Despite that, Huff said many teachers still teach for free for a few reasons. Part of it is the nature of yoga teaching. Instructors are servant-minded in action and belief while fully living their yoga practice, as Huff put it. This means they’re always ready to give back, but their eagerness can make them vulnerable to exploitation.

This can be especially true at Flow Fest, the biggest annual yoga event in the Charlotte area, and a hotspot for all yoga instructors — especially up and coming ones.

“For a lot of teachers, it’s the first time they’re able to teach a class that big,” Huff said.“So you feel like, ‘Oh, maybe there’s going to be some return.’ And you say yes. And you do it.”

That means making plenty of sacrifice, Millsap explained.

“The Whitewater Center wants you to show up 30 minutes early, and make a 30-minute drive, 15 minutes to walk there. That’s plus planning,” she said. “If you can show up for free, that means you have a certain privilege … it’s creating an access [issue] and non-equity for folks that should be teachers.”

What draws many yoga instructors in is the promise of exposure — promotion on social media and inclusion in other promotional materials.

For the 2021 edition of Flow Fest, Huff said the Whitewater Center wanted teachers with at least two years of experience.

There were no promises made of exposure or promotion of individual instructors in any of the agreements or email conversations between yoga instructors and the Whitewater Center that Queen City Nerve looked at, though Huff and other instructors explained they felt there was an understanding that there would be “exposure” for teachers at the event.

If that understanding was ever agreed upon, it was one that never came to fruition.

Flow Fest 2021

This year’s Flow Fest was held on Sept. 18, and Millsap was scheduled to teach two classes. Also on the docket was Huff, who initially declined the Whitewater Center’s offer to lead a class in 2021. She relented after SweatNET, an online fitness community she had partnered with in the past, reached an agreement with the Whitewater Center to rent SweatNET’s Dropsound Headphones for Flow Fest. As a thank you to Huff, SweatNET agreed to pay Huff with a portion of the rental fee.

All Flow Fest instructors would receive a day pass, which was the same agreement offered in 2019. But they were also operating under the assumption that there would be adequate promotion of yoga teachers at the event. As Flow Fest neared, Millsap and a few other teachers noticed a glaring problem on the Whitewater Center’s website: The names of class instructors were not mentioned under any scheduled event for Flow Fest.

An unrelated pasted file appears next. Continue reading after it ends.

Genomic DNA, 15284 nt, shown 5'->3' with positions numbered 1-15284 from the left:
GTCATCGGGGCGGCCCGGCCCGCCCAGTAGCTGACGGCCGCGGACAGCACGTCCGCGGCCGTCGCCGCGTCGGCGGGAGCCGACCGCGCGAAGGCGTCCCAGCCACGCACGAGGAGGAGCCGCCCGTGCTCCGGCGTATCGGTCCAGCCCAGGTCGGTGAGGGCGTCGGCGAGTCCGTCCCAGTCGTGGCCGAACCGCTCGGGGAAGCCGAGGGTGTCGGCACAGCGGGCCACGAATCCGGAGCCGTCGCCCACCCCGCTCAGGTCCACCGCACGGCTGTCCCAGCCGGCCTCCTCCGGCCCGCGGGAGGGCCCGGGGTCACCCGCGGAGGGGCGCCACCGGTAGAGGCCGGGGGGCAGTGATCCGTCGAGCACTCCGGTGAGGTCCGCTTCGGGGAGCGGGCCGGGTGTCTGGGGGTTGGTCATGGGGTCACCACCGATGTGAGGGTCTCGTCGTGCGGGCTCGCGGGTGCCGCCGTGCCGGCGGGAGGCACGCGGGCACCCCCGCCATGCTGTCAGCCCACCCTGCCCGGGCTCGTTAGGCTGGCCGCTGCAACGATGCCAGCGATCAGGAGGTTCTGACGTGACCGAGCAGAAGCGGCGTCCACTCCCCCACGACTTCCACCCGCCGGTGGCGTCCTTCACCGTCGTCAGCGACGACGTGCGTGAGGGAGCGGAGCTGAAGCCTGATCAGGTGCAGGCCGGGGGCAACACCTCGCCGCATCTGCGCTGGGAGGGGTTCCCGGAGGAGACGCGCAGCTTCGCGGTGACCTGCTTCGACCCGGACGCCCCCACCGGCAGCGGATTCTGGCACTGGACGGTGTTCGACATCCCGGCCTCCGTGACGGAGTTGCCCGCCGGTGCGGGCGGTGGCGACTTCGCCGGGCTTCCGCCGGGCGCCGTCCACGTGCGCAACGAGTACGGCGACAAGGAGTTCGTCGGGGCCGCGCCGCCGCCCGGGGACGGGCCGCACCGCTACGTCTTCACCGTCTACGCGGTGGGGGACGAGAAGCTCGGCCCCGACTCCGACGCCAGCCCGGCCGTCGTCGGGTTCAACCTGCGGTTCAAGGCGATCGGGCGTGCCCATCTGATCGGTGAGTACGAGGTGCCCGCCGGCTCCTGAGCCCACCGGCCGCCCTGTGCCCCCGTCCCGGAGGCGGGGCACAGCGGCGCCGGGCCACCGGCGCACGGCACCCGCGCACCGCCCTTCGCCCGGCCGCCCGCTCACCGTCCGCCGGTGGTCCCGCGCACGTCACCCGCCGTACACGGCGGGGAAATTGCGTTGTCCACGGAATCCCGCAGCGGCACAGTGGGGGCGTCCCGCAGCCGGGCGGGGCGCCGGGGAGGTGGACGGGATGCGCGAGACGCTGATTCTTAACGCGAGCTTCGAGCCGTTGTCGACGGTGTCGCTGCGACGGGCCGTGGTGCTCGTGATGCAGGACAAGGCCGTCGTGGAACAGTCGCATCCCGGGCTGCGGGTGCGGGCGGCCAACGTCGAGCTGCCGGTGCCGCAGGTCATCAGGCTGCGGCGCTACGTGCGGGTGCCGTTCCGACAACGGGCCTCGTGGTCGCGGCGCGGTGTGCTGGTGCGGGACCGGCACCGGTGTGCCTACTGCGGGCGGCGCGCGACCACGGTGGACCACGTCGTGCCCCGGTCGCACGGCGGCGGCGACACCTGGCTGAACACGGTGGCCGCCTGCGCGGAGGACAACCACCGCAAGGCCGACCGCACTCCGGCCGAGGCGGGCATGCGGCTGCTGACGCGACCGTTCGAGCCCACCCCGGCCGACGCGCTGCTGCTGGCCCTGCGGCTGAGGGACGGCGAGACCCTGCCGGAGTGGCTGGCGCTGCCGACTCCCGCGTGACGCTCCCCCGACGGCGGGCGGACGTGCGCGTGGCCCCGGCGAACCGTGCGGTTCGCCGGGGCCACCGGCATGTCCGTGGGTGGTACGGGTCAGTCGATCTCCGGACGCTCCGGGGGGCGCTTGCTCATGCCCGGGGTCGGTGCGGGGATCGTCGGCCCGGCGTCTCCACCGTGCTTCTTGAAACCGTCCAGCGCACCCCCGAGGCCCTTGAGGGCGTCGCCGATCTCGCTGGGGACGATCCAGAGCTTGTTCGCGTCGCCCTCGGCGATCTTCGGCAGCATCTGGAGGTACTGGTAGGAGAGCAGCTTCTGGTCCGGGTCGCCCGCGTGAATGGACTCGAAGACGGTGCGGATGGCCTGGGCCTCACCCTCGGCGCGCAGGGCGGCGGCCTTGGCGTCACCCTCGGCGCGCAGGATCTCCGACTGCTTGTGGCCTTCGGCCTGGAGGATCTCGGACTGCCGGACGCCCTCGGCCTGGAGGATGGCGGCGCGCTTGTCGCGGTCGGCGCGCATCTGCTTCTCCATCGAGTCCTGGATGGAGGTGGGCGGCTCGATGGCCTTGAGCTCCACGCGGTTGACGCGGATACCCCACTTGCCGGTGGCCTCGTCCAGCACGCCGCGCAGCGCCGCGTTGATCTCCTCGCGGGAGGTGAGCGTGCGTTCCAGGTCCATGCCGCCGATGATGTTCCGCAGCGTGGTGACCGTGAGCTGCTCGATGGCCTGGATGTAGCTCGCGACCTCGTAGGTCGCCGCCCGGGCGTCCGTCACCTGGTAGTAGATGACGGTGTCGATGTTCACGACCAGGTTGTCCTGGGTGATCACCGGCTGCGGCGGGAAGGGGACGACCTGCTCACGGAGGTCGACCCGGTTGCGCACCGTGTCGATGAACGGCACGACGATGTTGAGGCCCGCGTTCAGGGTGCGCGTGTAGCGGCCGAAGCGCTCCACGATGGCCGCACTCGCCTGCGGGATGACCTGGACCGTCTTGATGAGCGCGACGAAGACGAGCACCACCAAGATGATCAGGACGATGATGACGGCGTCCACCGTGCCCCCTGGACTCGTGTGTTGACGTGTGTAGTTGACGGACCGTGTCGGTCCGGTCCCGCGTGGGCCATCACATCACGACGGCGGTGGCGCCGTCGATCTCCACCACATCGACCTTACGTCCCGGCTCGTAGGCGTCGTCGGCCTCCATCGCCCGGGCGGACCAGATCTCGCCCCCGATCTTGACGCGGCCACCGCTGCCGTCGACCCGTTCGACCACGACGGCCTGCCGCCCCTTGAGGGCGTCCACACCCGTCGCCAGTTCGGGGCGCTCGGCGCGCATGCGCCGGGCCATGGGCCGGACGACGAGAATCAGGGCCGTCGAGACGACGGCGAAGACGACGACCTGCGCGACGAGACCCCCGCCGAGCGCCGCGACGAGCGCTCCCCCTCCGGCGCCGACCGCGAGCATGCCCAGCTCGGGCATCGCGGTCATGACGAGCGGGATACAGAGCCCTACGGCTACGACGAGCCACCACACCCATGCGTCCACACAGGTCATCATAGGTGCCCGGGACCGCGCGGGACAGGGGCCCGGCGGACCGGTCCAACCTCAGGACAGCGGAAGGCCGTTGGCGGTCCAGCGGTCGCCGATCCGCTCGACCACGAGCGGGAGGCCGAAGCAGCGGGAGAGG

Whitewater Center yoga
Jaimis Huff leads a yoga class during Flow Fest at the Whitewater Center. (Photo courtesy of SweatNET)

Millsap was scheduled to teach a class titled “Elevate Your Flow” with two live musicians, but a festival attendee wouldn’t have known that, she said.

“My class just had one name, never mentioned my name or their names. And there were never any photos or mention that there was live music happening,” Millsap said. “The only thing that was released was some random dude doing a really unsafe-looking yoga pose.”

None of the promotional materials used to market Flow Fest included the names of the participating teachers, either. Without the names beside each class, Huff said it was difficult for her to promote the event on her end.

“If I were to add the link of the Flow Fest, people wouldn’t even be able to figure out which class I’m teaching,” Huff said. “If you’re not going to pay teachers, the least you can do for all of us is add our names with a hyperlink to our Instagram or our website.”

On Aug. 23, Millsap sent an email to Stephen Shank, an event coordinator at the Whitewater Center, requesting that the names of the yoga teachers be included on the website. She was promised the names would be up by the end of the day, but that didn’t happen.

Around the same time, a few teachers brought up the lack of payment and exposure to fellow yoga instructor Raudah Rahman, co-founder of the Yoga Coalition for Equality Charlotte. Rahman had never taught at the Whitewater Center, but sympathized with the instructors. On Aug. 25, she launched a petition calling for fair pay. It has since garnered more than 500 signatures.

In the first week of September, Shank sent all Flow Fest instructors promotional materials to share. Names were still excluded, so Millsap sent Shank another email requesting again that their names be included.

Shortly afterward, Shank sent every yoga teacher the same email response that seemed to ignore the request. It stated that Flow Fest was “fast approaching and included a PDF attachment with a map of the facility, parking pass information and instructions on how to claim their day pass. The day pass section stated: “Settlement: All instructors are compensated with a Whitewater Center Day Pass for every practice taught.” Names were not included.

Huff, Millsap and Rahman saw this as a slight. To them, they believed the Whitewater Center was “not interested in promoting individual yoga teachers.”